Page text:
|Phoenix Coyote and now Arizona Sundog teammates David Schlemko, left, and Kyle Chipchura go after the puck during training camp this past week at Timís Toyota Center in Prescott Valley. The Sundogs open their 2012-13 home season Friday night against the Missouri Mavericks.|
Photo courtesy Les Stukenberg
A second canine hybrid "Sunyote" now resides in Prescott Valley.
Phoenix Coyote forward Kyle Chipchura, 26, recently joined teammate David Schlemko as members of the Arizona Sundogs during the NHL lockout.
The Alberta, Canada, native is happy to be in a competitive atmosphere again, after feeling without purpose the past few weeks.
"I feel like part of the team," Chipchura said after just three days of training camp.
Chipchura grew up in Westlock, a prairie town of fewer than 200 people near Edmonton. It's still home, even though he emptied the nest at 16 to pursue his hockey career.
"Most hockey guys have a lot in common. We're simple guys," he said with a grin.
He donned ice skates when little more than a toddler.
"There are a lot of little ponds around and we'd shovel the snow off to skate," he said. "In a small town, any kid near your age is your friend."
The really dedicated players, with great support from their parents, advance to junior hockey and beyond. In Chipchura's case, he became a first-round, 18th overall pick of the Montreal Canadiens in the 2004 NHL Entry Draft.
He started with the AHL affiliate Hamilton Bulldogs and helped the team earn a Culder Cup championship in 2007.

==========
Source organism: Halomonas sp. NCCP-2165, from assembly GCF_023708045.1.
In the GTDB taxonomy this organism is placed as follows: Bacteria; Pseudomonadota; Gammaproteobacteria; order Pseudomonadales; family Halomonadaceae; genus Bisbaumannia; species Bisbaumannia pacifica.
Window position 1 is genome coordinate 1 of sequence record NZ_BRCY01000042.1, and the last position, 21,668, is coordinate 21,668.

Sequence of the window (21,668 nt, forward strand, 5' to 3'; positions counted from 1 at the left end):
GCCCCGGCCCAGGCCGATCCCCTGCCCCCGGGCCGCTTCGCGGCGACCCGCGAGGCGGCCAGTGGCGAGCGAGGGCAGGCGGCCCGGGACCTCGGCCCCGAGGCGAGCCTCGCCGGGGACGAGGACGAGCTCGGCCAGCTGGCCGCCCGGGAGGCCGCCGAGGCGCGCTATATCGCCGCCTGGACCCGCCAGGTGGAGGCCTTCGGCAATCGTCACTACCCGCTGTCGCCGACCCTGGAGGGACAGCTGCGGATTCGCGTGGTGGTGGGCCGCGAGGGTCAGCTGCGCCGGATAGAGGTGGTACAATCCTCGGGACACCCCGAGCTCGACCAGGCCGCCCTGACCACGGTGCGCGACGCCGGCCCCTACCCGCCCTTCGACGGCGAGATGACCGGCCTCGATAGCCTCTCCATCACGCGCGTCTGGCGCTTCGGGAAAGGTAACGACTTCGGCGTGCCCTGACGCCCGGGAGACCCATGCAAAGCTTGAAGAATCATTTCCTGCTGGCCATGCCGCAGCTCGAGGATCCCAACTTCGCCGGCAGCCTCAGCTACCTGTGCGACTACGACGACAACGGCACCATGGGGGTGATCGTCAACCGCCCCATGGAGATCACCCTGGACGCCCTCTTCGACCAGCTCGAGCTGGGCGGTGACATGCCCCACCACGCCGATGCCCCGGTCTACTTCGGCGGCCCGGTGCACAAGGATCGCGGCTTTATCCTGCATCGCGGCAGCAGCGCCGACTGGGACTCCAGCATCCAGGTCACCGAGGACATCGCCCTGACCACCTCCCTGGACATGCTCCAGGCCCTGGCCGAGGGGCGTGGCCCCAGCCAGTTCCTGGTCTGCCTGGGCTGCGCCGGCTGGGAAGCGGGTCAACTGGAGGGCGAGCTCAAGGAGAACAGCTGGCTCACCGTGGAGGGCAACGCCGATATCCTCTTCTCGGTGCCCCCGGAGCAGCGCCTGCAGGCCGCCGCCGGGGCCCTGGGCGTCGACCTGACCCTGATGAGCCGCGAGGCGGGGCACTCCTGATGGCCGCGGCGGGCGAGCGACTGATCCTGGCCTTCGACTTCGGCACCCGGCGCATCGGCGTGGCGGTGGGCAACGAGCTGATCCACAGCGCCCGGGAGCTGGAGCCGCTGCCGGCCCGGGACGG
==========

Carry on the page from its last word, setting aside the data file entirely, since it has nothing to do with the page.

Then it was off to the Canadiens, and in 2009, the Anaheim Ducks. Traded in 2011, he has 16 points in 53 games with the Coyotes.
Chipchura's parents, Wayne and Sylvia, both work in the city but devoted much money and travel time to ice hockey for Kyle and his older brother, Shayne.
He also loved to ski in the Rocky Mountains just 2.5 hours away from Westlock, but hasn't done that since he was 14. Something to look forward to after hockey - a long time in the future.
Definitely an outdoors guy, Chipchura and his girlfriend, Nancy, now enjoy taking their 7-month-old yellow lab, Nala, to the open spaces surround ing Prescott Valley for hikes and romps.
"I wasn't expecting it to be such a beautiful area," he said. "We've been to Thumb Butte, Willow and Watson lakes, and we'd driven to Sedona, Jerome and Payson after we moved to Phoenix."
Adjusting as a Sundog means he expects to be the "energy guy" as well as one of the top two "line" guys.
"In the end it's hockey," he said of the minor and major leagues. "I expect to get hit and 'finished' (as an NHL player in the CHL). You play with your head up."